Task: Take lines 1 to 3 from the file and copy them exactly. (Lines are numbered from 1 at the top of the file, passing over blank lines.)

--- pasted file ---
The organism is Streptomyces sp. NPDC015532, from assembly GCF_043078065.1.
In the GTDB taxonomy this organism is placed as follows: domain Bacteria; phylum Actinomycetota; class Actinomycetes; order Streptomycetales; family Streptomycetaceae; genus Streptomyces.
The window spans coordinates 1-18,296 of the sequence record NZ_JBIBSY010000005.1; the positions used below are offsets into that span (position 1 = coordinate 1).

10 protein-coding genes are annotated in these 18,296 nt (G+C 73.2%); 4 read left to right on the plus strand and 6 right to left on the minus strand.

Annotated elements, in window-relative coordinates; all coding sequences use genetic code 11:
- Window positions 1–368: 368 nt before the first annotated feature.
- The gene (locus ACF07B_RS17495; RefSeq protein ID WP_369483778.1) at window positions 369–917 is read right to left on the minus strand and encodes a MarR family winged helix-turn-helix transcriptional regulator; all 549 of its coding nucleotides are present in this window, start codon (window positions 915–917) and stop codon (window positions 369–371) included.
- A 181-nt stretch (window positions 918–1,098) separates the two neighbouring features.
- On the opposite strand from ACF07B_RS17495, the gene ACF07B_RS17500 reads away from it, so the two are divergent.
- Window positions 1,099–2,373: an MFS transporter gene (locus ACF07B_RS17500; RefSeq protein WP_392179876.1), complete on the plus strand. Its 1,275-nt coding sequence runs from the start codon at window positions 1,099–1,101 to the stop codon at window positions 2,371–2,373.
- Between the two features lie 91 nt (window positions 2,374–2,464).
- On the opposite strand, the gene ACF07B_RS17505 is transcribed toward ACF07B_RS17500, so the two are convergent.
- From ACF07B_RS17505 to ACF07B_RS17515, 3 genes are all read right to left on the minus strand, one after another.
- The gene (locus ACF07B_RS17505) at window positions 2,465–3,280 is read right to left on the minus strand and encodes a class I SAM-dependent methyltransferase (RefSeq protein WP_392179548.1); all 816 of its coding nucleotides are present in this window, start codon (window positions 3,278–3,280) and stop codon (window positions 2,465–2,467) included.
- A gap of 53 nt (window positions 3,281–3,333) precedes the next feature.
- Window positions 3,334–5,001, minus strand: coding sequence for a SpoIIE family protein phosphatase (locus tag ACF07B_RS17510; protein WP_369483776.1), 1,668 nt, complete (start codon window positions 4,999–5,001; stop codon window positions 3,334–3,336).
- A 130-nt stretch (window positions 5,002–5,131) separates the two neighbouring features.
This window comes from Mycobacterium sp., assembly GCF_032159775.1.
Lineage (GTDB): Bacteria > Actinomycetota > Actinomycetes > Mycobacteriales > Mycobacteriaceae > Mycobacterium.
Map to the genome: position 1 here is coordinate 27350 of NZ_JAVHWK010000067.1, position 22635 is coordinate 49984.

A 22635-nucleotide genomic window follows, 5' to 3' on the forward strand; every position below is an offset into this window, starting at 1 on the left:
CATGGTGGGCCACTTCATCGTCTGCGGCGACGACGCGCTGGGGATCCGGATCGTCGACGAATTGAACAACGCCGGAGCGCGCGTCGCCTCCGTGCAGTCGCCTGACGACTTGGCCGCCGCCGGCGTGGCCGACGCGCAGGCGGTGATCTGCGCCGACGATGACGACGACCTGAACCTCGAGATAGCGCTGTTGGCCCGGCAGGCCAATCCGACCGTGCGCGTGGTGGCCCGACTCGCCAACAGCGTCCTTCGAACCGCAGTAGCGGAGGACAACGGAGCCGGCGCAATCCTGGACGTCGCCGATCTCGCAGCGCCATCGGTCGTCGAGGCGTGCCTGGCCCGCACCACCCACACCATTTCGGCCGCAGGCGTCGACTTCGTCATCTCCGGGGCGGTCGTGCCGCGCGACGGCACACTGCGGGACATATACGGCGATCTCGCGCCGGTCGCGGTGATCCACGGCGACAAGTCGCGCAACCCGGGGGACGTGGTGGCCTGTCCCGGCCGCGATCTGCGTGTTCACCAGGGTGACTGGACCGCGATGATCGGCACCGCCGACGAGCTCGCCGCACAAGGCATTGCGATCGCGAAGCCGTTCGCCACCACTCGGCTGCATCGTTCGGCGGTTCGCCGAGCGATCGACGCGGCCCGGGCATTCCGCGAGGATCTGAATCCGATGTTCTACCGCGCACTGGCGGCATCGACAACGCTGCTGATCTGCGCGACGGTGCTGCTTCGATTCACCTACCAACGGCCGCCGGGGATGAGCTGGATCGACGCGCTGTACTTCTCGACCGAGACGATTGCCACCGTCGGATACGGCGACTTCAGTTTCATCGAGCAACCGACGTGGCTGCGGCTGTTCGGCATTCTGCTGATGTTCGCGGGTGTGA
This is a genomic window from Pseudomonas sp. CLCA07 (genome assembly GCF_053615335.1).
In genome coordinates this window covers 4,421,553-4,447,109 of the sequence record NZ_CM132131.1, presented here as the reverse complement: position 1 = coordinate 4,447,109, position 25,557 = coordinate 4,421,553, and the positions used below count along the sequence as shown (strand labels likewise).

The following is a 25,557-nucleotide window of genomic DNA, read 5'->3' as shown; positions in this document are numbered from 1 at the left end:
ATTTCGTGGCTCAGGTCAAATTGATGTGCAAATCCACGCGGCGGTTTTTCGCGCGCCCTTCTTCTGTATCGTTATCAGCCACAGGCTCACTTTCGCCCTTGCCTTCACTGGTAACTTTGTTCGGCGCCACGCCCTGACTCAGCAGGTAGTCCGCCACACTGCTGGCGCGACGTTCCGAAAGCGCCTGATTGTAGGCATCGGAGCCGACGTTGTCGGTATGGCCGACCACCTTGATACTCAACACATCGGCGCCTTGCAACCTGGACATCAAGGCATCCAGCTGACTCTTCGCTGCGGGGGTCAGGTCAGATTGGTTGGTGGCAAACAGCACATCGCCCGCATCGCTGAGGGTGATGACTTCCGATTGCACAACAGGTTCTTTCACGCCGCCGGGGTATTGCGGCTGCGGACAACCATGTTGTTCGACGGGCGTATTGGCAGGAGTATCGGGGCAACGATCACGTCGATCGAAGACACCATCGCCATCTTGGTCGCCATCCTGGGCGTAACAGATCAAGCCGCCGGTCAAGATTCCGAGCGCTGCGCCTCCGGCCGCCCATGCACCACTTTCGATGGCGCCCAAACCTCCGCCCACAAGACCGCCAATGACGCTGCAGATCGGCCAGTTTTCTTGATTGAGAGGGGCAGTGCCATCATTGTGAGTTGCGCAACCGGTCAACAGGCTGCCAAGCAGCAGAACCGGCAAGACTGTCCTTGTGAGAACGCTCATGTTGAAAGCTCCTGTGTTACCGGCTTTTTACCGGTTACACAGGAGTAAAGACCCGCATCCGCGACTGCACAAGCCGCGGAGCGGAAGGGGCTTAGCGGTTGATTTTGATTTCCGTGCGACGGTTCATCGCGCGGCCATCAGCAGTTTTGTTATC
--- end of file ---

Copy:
The organism is Streptomyces sp. NPDC015532, from assembly GCF_043078065.1.
In the GTDB taxonomy this organism is placed as follows: domain Bacteria; phylum Actinomycetota; class Actinomycetes; order Streptomycetales; family Streptomycetaceae; genus Streptomyces.
The window spans coordinates 1-18,296 of the sequence record NZ_JBIBSY010000005.1; the positions used below are offsets into that span (position 1 = coordinate 1).